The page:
Goodbye Rank Write, Hello TagLine issue 001

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TagLine Case Study #001

SEO case studies, resources and solutions for your business' online marketing success
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Surprise: Even limited SEO works!

By Heather Lloyd-Martin

The case study from the well-known SEO was impressive - on paper.

Originally, we planned to run a killer case study for our initial issue. The case study white paper we received (and subsequent interview we conducted) had it all. The SEO edited for keyphrases. They changed the code. They submitted to directories (getting a #5 Yahoo! ranking at that!). We even had a quote from the client (let's call them SecretClient.com) exclaiming how the SEO campaign resulted in a 500% sales increase. The trappings were marvelous.

And then, we dug a little deeper. And we didn't like what we saw.

Rather than applauding this SEO (who will remain nameless for obvious reasons) for its positioning prowess, we're deconstructing their case study and examining their results. Yes, their client did see a 500% increase in sales, and that is a commendable achievement. But how did SecretClient.com grab such great results when we, during a Wordtracker search for a main keyphrase, learned that no one had searched upon that phrase in the last 60 days. Zero. Zip. No one.

We'll examine two common areas where this campaign, as with many others like it, broke down and lost its steam. After that, we'll hypothesize why this bad SEO campaign made good - and why SecretClient is a still satisfied customer.

  1. Poor keyphrase choices sabotaged SecretClient.com's spidering search engine campaign

Our first step was reviewing SecretClient.com's site for keyphrase usage. Unfortunately, the copy wasn't written well for the search engines (more on that later), and the main keyphrases weren't obvious from the text. So we checked out their Title tag and determined their main keyphrase choices. From there, we did a little Wordtracker research, just to see how competitive those keyphrase choices were.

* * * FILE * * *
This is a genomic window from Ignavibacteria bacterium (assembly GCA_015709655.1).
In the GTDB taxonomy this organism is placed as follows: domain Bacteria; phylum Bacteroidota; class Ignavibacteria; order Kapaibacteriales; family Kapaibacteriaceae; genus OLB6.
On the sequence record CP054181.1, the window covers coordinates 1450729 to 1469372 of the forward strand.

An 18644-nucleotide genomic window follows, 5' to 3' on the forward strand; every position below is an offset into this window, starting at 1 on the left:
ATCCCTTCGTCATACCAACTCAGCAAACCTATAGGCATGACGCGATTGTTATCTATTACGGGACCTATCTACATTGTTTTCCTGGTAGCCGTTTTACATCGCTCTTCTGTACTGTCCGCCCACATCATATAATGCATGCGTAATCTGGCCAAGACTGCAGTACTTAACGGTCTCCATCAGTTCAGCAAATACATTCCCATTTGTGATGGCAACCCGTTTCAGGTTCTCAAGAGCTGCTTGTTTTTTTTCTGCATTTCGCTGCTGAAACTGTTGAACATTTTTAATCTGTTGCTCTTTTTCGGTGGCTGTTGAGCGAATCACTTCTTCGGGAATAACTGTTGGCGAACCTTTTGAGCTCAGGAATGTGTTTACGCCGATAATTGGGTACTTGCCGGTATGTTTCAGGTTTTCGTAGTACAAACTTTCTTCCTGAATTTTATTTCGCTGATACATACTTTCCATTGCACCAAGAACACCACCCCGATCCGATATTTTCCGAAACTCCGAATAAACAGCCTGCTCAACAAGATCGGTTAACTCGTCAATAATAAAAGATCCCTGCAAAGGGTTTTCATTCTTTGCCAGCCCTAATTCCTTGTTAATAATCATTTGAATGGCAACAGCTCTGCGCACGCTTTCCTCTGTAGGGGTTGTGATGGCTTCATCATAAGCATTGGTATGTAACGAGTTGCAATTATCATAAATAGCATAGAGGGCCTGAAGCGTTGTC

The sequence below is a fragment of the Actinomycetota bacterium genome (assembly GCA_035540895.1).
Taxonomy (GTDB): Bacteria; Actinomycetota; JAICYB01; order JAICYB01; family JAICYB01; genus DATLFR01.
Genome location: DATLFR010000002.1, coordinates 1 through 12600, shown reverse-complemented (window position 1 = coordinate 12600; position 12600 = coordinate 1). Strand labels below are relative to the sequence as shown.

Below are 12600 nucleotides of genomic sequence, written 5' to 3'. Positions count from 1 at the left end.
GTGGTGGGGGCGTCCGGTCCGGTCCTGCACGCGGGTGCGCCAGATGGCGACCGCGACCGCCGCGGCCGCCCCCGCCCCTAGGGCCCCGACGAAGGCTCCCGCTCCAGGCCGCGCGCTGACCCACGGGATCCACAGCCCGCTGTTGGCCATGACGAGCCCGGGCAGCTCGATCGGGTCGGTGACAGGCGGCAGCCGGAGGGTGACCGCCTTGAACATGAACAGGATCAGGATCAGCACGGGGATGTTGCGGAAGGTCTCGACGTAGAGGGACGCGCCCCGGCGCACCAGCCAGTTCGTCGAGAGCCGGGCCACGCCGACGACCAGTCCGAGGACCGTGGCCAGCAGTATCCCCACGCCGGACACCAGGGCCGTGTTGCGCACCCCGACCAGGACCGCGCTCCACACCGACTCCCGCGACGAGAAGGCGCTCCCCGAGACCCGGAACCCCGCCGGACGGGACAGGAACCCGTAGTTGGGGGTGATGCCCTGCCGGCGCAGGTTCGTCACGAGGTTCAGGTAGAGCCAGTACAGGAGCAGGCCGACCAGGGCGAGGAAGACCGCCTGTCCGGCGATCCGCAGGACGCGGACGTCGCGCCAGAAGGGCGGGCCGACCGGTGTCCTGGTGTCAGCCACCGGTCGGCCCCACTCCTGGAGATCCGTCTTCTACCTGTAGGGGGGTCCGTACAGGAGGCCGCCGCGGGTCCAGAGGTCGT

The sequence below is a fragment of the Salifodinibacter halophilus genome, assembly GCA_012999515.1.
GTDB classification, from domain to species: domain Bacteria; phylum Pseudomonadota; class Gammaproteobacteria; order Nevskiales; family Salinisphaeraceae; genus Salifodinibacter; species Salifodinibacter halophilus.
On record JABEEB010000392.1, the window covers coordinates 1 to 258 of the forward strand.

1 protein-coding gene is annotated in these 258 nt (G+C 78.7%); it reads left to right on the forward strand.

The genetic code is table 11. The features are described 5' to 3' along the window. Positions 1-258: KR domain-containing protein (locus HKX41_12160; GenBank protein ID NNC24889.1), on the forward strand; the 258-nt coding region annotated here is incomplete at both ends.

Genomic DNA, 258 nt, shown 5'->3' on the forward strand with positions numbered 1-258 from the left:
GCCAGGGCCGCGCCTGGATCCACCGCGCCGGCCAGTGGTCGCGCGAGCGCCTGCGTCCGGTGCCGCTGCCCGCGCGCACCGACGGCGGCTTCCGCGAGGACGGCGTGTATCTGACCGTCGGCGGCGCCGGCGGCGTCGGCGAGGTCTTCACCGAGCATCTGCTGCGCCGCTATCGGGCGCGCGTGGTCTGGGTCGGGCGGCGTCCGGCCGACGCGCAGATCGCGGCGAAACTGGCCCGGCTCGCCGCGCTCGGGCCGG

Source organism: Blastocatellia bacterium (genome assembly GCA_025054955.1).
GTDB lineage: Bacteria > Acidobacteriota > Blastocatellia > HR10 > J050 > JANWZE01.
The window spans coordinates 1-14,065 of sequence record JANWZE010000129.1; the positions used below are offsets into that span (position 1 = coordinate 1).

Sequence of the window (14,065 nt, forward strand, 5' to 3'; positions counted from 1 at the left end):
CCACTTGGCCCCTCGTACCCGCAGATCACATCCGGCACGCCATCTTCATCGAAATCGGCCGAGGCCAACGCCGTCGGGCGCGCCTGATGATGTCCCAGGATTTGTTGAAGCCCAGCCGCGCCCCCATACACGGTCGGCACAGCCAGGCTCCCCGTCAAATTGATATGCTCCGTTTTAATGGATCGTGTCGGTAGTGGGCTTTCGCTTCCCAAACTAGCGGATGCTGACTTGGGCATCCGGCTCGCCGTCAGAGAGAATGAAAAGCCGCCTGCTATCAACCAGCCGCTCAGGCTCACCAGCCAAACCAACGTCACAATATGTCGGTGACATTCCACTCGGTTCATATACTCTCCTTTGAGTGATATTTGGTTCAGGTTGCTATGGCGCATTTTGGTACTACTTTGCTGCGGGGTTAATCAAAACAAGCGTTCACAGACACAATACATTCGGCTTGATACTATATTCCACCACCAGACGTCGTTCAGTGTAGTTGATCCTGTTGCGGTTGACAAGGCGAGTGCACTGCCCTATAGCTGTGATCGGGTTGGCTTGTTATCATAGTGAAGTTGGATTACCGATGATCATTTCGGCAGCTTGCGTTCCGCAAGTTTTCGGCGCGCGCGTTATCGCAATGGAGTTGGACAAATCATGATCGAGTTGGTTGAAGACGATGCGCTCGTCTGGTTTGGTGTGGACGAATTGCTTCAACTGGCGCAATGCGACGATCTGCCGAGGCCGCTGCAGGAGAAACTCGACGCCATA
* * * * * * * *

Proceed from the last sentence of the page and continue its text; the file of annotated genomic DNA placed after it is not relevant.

Competitive? Hardly.

When we typed the first keyphrase into the Wordtracker database, I received the error message we all hate to read:

"Sorry, no results found. To appear here, your keyword needs at least three appearances in the last 318 million searches."

No one was searching on this phrase, yet the SEO still optimized for it.

So we kept researching. The second keyphrase had five searches within a 60-day period. The third keyphrase had 11 hits. And no, these keyphrases weren't so industry-specific that those 11 hits could be *extremely* targeted and profitable.

What does this mean to SecretClient.com? Prospects will not be able to locate SecretClient.com in the spidering search engines. It's like the business doesn't even exist - and that's bad news.

  1. A bad content strategy resulted in nonexistent rankings

Next, we decided to see how well the client's site did in the search engines. After all, we reasoned, the SEO optimized for two noncompetitive keyphrases (there were no Wordtracker searches for the third phrase.) So SecretClient.com should have top rankings across the board.

The first red flag flew when we read the home page. The body copy text was just a bit over 100 words, which is not enough text to promote three keyphrases and still keep a coherent marketing flow. Strong search engine optimized copy tends to run about 250 words per optimized page, so we were concerned